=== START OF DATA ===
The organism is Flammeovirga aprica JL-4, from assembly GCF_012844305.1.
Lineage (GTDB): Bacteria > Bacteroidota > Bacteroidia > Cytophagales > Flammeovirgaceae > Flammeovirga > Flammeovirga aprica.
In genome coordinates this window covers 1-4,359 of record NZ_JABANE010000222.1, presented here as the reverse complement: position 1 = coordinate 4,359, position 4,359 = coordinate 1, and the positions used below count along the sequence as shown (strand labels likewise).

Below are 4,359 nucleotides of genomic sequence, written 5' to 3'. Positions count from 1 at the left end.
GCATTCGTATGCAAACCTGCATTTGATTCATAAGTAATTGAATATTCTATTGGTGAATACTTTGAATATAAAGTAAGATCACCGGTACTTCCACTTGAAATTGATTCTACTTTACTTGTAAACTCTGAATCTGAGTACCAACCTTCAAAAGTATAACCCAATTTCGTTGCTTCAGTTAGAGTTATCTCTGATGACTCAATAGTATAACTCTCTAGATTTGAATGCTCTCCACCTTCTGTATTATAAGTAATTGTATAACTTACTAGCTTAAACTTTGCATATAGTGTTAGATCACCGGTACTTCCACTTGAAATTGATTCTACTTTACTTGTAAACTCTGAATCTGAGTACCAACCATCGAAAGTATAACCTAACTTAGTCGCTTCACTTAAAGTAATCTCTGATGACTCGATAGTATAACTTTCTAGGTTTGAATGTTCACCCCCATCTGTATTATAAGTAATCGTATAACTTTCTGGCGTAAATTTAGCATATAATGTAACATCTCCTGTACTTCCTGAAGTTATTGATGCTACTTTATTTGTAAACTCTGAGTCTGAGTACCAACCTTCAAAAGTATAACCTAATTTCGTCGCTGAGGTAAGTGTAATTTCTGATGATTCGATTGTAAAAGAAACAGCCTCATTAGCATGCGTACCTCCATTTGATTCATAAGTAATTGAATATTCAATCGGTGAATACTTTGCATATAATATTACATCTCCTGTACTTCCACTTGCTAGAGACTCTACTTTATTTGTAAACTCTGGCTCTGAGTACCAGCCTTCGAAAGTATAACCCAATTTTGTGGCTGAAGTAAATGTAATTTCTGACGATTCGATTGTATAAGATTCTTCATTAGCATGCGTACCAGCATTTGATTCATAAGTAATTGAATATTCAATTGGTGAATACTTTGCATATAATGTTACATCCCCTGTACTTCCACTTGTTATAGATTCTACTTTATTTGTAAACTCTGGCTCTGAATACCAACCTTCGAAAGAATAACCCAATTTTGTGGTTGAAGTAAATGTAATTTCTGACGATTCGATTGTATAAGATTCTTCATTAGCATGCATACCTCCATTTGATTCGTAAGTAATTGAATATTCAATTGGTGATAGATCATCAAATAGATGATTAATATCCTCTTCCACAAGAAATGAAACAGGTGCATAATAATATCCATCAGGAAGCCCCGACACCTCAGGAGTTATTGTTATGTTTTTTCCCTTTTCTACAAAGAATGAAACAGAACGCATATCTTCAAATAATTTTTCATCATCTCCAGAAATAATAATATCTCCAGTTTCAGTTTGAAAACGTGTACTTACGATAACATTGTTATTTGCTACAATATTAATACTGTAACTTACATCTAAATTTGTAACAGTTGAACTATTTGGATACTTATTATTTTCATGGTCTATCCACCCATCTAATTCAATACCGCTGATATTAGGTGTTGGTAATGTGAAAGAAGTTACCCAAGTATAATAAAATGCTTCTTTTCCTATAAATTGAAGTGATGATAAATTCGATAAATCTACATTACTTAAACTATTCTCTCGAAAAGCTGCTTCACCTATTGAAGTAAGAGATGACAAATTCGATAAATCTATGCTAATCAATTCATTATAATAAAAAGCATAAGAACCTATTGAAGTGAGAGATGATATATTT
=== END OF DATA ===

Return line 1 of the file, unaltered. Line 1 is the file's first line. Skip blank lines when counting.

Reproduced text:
The organism is Flammeovirga aprica JL-4, from assembly GCF_012844305.1.